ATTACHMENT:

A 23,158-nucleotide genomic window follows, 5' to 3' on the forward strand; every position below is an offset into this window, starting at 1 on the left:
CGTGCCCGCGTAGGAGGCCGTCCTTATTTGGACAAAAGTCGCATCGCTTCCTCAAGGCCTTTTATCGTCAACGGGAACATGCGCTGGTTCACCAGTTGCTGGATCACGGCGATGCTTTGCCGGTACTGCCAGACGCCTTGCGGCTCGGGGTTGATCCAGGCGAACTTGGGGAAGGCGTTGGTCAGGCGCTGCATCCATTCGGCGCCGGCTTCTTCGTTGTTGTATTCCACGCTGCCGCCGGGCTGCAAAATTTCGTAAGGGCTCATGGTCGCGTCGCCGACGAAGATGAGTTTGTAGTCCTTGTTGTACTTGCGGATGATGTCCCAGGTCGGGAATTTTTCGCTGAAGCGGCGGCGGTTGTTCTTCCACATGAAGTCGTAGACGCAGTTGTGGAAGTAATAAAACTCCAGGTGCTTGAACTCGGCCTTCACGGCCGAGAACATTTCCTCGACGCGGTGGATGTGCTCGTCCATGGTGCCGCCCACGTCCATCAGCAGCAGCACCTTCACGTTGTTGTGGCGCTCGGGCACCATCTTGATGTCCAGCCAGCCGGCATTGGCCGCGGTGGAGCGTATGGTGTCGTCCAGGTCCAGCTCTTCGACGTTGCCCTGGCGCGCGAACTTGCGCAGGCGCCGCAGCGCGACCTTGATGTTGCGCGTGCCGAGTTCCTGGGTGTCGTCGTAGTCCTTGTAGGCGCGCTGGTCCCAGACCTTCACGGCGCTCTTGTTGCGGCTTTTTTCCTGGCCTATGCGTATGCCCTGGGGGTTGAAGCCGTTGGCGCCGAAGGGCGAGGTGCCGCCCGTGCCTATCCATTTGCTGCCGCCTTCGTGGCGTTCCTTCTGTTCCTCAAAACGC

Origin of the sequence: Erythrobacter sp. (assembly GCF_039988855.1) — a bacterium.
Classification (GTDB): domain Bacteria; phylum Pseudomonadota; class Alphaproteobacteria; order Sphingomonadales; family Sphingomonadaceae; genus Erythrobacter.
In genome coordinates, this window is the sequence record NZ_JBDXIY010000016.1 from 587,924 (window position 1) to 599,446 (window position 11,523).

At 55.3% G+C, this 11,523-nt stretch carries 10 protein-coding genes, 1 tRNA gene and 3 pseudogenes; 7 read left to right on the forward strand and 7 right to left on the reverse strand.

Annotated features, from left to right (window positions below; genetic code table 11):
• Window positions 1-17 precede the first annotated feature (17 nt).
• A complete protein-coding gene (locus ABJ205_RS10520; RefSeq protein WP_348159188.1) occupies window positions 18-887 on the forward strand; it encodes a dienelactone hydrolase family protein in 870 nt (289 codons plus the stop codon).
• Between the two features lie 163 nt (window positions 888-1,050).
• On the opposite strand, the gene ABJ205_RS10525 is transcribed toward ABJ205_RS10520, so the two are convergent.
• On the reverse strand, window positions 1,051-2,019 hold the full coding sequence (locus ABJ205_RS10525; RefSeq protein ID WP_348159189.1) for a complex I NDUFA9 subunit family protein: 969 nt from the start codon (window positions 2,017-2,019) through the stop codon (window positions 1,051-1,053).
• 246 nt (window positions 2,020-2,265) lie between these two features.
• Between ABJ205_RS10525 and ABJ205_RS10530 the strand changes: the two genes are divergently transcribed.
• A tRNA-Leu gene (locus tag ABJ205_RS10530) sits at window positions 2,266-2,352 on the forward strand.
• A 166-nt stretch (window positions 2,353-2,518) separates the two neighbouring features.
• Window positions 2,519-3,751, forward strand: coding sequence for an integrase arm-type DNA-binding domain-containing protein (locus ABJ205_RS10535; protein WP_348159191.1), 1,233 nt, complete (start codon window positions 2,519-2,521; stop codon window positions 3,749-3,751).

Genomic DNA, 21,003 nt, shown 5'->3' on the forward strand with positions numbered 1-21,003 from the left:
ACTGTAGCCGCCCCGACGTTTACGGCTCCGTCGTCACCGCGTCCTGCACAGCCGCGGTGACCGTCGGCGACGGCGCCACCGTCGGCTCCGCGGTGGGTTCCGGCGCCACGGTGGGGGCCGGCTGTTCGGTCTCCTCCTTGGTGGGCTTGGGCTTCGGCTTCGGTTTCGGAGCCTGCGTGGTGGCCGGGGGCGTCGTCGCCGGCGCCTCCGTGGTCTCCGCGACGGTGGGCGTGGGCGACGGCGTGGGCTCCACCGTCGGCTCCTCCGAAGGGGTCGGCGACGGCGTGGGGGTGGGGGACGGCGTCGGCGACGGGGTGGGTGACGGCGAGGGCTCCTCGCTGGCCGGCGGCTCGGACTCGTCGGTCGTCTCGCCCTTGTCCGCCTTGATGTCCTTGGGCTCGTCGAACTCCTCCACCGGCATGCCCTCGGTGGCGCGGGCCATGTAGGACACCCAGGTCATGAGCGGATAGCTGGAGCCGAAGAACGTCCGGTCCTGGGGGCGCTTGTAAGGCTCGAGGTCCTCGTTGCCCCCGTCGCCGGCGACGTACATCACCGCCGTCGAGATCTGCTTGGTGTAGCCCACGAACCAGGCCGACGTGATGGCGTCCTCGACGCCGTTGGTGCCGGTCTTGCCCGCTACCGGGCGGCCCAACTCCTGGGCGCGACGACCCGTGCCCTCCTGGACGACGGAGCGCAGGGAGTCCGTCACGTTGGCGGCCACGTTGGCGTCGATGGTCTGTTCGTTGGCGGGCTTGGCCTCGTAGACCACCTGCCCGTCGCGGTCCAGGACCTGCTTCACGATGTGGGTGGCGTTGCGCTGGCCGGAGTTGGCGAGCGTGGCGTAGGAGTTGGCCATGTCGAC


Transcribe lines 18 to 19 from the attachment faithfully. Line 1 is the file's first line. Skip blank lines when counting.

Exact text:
Genomic DNA, 21,003 nt, shown 5'->3' on the forward strand with positions numbered 1-21,003 from the left:
ACTGTAGCCGCCCCGACGTTTACGGCTCCGTCGTCACCGCGTCCTGCACAGCCGCGGTGACCGTCGGCGACGGCGCCACCGTCGGCTCCGCGGTGGGTTCCGGCGCCACGGTGGGGGCCGGCTGTTCGGTCTCCTCCTTGGTGGGCTTGGGCTTCGGCTTCGGTTTCGGAGCCTGCGTGGTGGCCGGGGGCGTCGTCGCCGGCGCCTCCGTGGTCTCCGCGACGGTGGGCGTGGGCGACGGCGTGGGCTCCACCGTCGGCTCCTCCGAAGGGGTCGGCGACGGCGTGGGGGTGGGGGACGGCGTCGGCGACGGGGTGGGTGACGGCGAGGGCTCCTCGCTGGCCGGCGGCTCGGACTCGTCGGTCGTCTCGCCCTTGTCCGCCTTGATGTCCTTGGGCTCGTCGAACTCCTCCACCGGCATGCCCTCGGTGGCGCGGGCCATGTAGGACACCCAGGTCATGAGCGGATAGCTGGAGCCGAAGAACGTCCGGTCCTGGGGGCGCTTGTAAGGCTCGAGGTCCTCGTTGCCCCCGTCGCCGGCGACGTACATCACCGCCGTCGAGATCTGCTTGGTGTAGCCCACGAACCAGGCCGACGTGATGGCGTCCTCGACGCCGTTGGTGCCGGTCTTGCCCGCTACCGGGCGGCCCAACTCCTGGGCGCGACGACCCGTGCCCTCCTGGACGACGGAGCGCAGGGAGTCCGTCACGTTGGCGGCCACGTTGGCGTCGATGGTCTGTTCGTTGGCGGGCTTGGCCTCGTAGACCACCTGCCCGTCGCGGTCCAGGACCTGCTTCACGATGTGGGTGGCGTTGCGCTGGCCGGAGTTGGCGAGCGTGGCGTAGGAGTTGGCCATGTCGAC